What do Goands secrete?
Steroid sex hormones - Androgens (males), Estrogens and Progesterone (females).
What do Sex Hormones play roles in?
Dvelopment and function of the reproductive organs, sexual behavior and drives, growth and development of many other organs and tissues.
How are sperm delivered?
Through a system of ducts - Epididymis, ductus deferens, ejaculatory duct, and the urethra.
What are the accessory glands of the Male Reproductive System?
Seminal vesicles, prostate, and bulbourethral glands.
What are Sperm conveyed through?
Seminiferous tubules, tubulus rectum, rete testis, efferent ductules, epididymis.
What do the Seminal Vesicles produce?
Vicious alkaline seminal fluid - fructose, ascrobic acid, coagulating enzyme (vesiculase), and prostaglandins.
What does the duct of the seminal vesicle join with?
The ductus deferns to form the ejaculatory duct.
What does the Prostate secrete?
Milky, slightly acid fluid - contains citrate, enzymes, and prostate specific antigen (PSA).
What does the fluid produce by the prostate do?
Plays a role in the activation of sperm, enters the prostatic urethra during ejaculation.
What is the Bulbourethral Gland?
Pea-sized glands inferior to the prostate, produces thick - clear mucus prior to ejaculation.
What does the mucus produced by the bulbourethral gland do?
Lubricates the glans penis and neutralizes traces of acidic urine in the urethra.
What does Semen do?
Contains nutrients (fructose), protects and activates sperm, and facilitaes their movement (e.g. relax - produced by prostate).
What are Prostaglandins?
Produced by seminal vesicles, decreases the viscosity of mucus in the cervix, stimulate reverse peristalsis in the uterus.
What is an Erection?
Enlargement and stiffening of the penis from engorgement of erectile tissue with blood.
What does the expansion of the Corpus Cavernosa do?
Compresses drainage veins and maintains engorgment.
What does the Sympathic spinal relfex cause?
Ducts and accessory glands to contract and empty their contents, bladder sphincter muscle to constrict, preventing the expulsion of urine, bulbospongiosus muscle to undergo a rapid series of contractions.
What is Spermatogensis?
Sequence of events that produces sperm in the seminiferous tubules o f the testes.
What do most body cells contain?
Two sets of chormosomes (one maternal, one paternal), 23 pairs of homolgous chromosomes.
What does FSH do?
Causes sustentacular cells to release androgen-binding protein (ABP), which makes permatogenic cell receptive to testosterone (enhances spermatogenesis).
What does Feedback inhibition on the hypothalamus and pituitary result from?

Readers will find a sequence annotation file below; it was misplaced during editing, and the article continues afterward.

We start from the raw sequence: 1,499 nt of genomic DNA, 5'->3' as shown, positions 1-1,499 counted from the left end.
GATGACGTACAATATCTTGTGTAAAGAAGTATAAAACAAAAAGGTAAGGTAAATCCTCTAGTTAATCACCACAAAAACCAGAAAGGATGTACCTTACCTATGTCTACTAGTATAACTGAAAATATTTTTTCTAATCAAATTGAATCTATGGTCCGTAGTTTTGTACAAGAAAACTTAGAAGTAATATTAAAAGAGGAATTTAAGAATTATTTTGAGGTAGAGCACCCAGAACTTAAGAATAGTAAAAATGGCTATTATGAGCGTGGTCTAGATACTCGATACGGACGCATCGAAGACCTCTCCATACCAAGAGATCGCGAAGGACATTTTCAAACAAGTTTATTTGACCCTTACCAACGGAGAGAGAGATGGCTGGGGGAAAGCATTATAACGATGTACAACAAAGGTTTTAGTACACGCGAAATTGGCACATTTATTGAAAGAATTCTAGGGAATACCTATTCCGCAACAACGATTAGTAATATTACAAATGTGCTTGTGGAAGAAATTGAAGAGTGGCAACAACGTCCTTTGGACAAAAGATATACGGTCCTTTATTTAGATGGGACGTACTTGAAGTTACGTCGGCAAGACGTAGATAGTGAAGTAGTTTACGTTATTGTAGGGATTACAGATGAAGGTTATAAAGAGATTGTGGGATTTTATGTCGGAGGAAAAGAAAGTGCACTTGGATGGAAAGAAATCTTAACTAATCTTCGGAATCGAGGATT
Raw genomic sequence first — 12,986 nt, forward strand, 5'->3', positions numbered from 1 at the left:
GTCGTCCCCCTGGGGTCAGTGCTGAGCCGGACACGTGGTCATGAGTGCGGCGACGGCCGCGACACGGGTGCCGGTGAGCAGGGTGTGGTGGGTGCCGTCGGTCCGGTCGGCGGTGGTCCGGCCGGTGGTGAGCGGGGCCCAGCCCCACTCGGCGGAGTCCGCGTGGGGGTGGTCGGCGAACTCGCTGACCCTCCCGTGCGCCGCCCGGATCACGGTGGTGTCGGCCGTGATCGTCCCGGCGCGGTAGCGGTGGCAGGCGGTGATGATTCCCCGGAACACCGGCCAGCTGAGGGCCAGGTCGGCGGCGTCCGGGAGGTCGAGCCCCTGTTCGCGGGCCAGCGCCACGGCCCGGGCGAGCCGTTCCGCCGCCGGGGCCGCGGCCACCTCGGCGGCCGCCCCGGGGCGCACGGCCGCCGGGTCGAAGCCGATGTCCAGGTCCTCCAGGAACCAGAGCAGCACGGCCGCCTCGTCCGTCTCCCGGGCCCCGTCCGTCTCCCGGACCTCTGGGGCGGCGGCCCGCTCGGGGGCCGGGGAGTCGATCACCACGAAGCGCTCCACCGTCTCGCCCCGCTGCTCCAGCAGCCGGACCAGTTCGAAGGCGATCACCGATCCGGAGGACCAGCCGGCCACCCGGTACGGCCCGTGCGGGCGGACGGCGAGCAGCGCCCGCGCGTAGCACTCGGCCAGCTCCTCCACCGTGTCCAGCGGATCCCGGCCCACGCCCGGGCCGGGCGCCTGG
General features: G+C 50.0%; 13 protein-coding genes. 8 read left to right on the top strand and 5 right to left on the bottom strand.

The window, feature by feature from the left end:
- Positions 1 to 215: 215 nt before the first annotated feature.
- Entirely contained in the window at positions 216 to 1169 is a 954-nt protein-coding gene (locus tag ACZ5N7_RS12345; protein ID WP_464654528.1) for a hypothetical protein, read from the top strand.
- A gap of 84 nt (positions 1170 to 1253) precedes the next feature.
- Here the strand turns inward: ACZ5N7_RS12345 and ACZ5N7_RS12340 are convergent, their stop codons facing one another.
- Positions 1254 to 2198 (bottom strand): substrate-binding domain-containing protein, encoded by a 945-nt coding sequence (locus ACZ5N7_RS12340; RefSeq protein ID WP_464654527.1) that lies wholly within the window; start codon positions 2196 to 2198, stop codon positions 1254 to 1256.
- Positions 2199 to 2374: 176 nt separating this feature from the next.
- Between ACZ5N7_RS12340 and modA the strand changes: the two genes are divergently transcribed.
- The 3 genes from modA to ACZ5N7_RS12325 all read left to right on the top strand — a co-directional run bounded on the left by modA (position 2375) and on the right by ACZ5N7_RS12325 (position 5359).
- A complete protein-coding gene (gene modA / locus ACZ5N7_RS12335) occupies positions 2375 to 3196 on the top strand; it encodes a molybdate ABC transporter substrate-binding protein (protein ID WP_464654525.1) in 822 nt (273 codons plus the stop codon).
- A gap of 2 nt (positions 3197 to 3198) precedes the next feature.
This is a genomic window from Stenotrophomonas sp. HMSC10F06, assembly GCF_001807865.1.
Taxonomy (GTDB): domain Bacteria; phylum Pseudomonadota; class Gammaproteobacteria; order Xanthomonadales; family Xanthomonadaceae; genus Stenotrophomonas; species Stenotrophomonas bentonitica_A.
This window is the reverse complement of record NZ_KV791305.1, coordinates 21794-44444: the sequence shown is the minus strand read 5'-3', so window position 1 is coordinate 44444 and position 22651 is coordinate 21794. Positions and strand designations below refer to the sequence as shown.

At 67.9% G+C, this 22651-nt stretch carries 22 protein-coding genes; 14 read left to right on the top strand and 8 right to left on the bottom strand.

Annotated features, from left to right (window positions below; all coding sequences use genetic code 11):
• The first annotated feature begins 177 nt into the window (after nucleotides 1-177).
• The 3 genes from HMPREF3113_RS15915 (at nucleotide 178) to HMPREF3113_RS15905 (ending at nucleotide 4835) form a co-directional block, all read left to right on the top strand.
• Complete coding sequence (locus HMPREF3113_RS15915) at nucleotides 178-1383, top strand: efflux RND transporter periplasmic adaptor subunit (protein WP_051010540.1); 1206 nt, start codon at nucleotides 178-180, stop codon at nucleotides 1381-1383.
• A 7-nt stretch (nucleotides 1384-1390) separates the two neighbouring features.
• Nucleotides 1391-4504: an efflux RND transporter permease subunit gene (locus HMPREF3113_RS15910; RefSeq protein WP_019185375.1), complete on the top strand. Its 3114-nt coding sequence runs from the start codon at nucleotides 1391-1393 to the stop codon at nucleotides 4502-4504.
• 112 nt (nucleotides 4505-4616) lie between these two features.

Rising levels of testosterone, inhibin (released when sperm count is high).
What is the Broad Ligament?
Supports the uterine tubes, uterus, and vagina; also contains the suspensory ligament and mesovarium.
What are the two region of the ovaries?
Cortex: ovarian follicles, and Medulla: Large blood vessels and nerves.
What is a Follicle?
Immature egg (oocyte) surrounded by Follicle cells (on cell layer thick), and Granulosa cells (when more then one layer is present).
What are the stages of development of a Follicle?
Primordial Follicle, Primary Follicle, Secondary Follicle, Late Secondary Follicle.
What is the Late Secondary Follicle?
Contains fluid-filled space between granulosa cells; coalesces to form a central antrum.
What does the Cervical Canal Communicate with?
Vagina via the external OS, Uterine body via the internal OS.
What is the Stratum Functionalis of the Endometrium?
Functional layer - changes in response to ovarian hormone cycles. Is shed during menstruation.
What is the Statrum Basalis (basal layer) of the Endometrium?
Forms new functionalis after menstruation. Unresponsive to ovarian hormones.
What is the Vestibule?
Translates as entrance hall: reces s between labia minora. Contains the openins of the vagina and urethra.
What are the Greater Vestibular Glands?
Homolgous to the bulbourethral glands. Release mucus into the vestibule for lubrication.
What is the Perineum?
Diamond-shaped region between the pubic arch and coccyx, bordered laterally by the ischial tuberosities.
What are the risk factors of Breast Cancer?
Early onset of mestruation and late menopause, no pregnancies or first pregnancy late in life, family history of breast cancer.
How is Breast Cancer Treated?
Radiation, chemotherapy, and surgery followed by irradiation and chemotherapy.
What does declining estrogen levels result in?
Atrophy of reproductive organs and breasts, irritability and depression in some, hot flashes as skin blood vessels undergo intense vasodilation, gradual thinning of the skin and bone loss, increased total blood cholesterol levels and falling HDL.
What are STI's?
Sexually transmitted diseases, or venereal diseases. The single most important cause of reproductive disroders.
What are the Signs and Symptoms of Gonorrhea in Males?
Urethritis, painful urination, and discharge of pus.
What are the Signs and Symptoms of Gonorrhea in Females?
20% have no signs or symptoms. Abdominal discomfort, vaginal discharge or abnormal uterine bleeding. Can result in Pelvic Inflammatory Disease and Sterility.
What is Syphilis?
Bacterial infection transmitted sexually occurs during vaginal, anal, or oral sex through direct contact with syphilis sore. Can be contracted or congential.
What are the Symptoms of Syphilis?
Infection is asymptomatic for 2 - 3 weeks. A painless chancre appears at the site of infection and disappears in a few weeks.
What is Chlamydia?
Most common bacterial STI. More than 1.2 million cases were reported in 2008. Responsible for 25 - 50% of all diagnosed cases of PID.
What are the Symptoms of Chlamydia?
Urethritis, penile and vaginal discharges, abdominal, rectal, or testicular pain; painful intercourse; irregular menses. - Can cause arthritis and UTI in men and sterility in Woman.